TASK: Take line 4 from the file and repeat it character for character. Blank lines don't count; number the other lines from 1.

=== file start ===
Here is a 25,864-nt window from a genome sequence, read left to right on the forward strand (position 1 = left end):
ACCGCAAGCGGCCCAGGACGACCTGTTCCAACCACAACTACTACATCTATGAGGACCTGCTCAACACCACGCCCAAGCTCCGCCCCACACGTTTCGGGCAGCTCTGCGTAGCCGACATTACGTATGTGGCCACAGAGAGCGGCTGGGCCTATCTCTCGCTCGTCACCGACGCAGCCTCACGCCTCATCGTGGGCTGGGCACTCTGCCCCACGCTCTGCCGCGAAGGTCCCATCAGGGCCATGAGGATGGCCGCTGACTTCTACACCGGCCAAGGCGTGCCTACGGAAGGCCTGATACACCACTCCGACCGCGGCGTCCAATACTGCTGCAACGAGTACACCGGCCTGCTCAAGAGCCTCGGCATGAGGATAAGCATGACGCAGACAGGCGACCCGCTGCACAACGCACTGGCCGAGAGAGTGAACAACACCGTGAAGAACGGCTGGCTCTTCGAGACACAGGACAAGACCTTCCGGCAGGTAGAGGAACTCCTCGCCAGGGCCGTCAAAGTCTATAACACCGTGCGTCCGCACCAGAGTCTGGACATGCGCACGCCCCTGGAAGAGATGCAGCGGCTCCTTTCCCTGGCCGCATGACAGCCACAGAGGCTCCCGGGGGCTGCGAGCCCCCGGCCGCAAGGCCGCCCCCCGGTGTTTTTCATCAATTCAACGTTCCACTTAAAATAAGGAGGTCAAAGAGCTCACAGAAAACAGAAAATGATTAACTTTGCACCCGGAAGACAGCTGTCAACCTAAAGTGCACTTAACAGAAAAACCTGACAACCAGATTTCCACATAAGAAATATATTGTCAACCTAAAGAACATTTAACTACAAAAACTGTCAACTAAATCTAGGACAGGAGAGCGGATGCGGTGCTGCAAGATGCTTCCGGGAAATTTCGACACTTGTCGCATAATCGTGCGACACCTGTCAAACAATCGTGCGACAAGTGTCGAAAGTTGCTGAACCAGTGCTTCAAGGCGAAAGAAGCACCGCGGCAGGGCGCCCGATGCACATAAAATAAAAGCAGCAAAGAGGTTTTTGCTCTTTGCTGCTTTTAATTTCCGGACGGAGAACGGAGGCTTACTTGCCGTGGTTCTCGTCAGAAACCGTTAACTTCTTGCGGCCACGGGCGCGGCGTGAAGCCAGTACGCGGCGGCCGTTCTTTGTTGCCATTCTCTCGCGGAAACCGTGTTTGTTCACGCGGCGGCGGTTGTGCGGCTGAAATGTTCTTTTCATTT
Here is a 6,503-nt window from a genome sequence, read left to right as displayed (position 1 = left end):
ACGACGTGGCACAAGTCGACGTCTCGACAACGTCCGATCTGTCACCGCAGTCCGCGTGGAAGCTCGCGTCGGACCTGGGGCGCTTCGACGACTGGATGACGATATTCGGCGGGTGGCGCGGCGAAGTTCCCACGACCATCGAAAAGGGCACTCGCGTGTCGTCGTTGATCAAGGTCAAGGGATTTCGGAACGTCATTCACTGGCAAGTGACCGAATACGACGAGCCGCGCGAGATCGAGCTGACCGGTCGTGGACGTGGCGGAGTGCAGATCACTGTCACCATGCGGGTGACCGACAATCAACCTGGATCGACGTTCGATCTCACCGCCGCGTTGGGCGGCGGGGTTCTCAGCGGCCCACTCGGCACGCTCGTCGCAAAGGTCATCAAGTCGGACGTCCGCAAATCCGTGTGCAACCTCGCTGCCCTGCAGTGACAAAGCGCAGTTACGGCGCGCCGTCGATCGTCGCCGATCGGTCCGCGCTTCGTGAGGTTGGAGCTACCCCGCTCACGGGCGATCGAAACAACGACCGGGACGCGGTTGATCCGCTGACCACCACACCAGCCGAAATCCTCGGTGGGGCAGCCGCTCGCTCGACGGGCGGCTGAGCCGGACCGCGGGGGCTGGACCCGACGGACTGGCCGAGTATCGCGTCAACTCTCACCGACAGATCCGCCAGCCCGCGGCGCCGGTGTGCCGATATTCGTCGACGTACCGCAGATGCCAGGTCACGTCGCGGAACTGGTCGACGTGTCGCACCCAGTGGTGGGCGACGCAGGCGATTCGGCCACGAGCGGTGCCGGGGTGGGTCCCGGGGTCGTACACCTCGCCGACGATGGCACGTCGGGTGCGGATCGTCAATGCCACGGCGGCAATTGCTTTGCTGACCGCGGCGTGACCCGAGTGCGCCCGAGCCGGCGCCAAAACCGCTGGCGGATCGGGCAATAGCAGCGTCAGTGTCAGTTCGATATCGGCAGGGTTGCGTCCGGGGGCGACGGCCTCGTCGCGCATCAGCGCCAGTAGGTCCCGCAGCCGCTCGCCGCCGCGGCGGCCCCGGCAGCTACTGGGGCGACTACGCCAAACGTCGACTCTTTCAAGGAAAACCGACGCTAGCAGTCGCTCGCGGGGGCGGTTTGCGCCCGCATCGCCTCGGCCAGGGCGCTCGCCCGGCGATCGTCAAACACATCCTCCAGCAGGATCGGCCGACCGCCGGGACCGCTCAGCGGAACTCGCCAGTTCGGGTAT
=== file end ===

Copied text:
ACGACGTGGCACAAGTCGACGTCTCGACAACGTCCGATCTGTCACCGCAGTCCGCGTGGAAGCTCGCGTCGGACCTGGGGCGCTTCGACGACTGGATGACGATATTCGGCGGGTGGCGCGGCGAAGTTCCCACGACCATCGAAAAGGGCACTCGCGTGTCGTCGTTGATCAAGGTCAAGGGATTTCGGAACGTCATTCACTGGCAAGTGACCGAATACGACGAGCCGCGCGAGATCGAGCTGACCGGTCGTGGACGTGGCGGAGTGCAGATCACTGTCACCATGCGGGTGACCGACAATCAACCTGGATCGACGTTCGATCTCACCGCCGCGTTGGGCGGCGGGGTTCTCAGCGGCCCACTCGGCACGCTCGTCGCAAAGGTCATCAAGTCGGACGTCCGCAAATCCGTGTGCAACCTCGCTGCCCTGCAGTGACAAAGCGCAGTTACGGCGCGCCGTCGATCGTCGCCGATCGGTCCGCGCTTCGTGAGGTTGGAGCTACCCCGCTCACGGGCGATCGAAACAACGACCGGGACGCGGTTGATCCGCTGACCACCACACCAGCCGAAATCCTCGGTGGGGCAGCCGCTCGCTCGACGGGCGGCTGAGCCGGACCGCGGGGGCTGGACCCGACGGACTGGCCGAGTATCGCGTCAACTCTCACCGACAGATCCGCCAGCCCGCGGCGCCGGTGTGCCGATATTCGTCGACGTACCGCAGATGCCAGGTCACGTCGCGGAACTGGTCGACGTGTCGCACCCAGTGGTGGGCGACGCAGGCGATTCGGCCACGAGCGGTGCCGGGGTGGGTCCCGGGGTCGTACACCTCGCCGACGATGGCACGTCGGGTGCGGATCGTCAATGCCACGGCGGCAATTGCTTTGCTGACCGCGGCGTGACCCGAGTGCGCCCGAGCCGGCGCCAAAACCGCTGGCGGATCGGGCAATAGCAGCGTCAGTGTCAGTTCGATATCGGCAGGGTTGCGTCCGGGGGCGACGGCCTCGTCGCGCATCAGCGCCAGTAGGTCCCGCAGCCGCTCGCCGCCGCGGCGGCCCCGGCAGCTACTGGGGCGACTACGCCAAACGTCGACTCTTTCAAGGAAAACCGACGCTAGCAGTCGCTCGCGGGGGCGGTTTGCGCCCGCATCGCCTCGGCCAGGGCGCTCGCCCGGCGATCGTCAAACACATCCTCCAGCAGGATCGGCCGACCGCCGGGACCGCTCAGCGGAACTCGCCAGTTCGGGTAT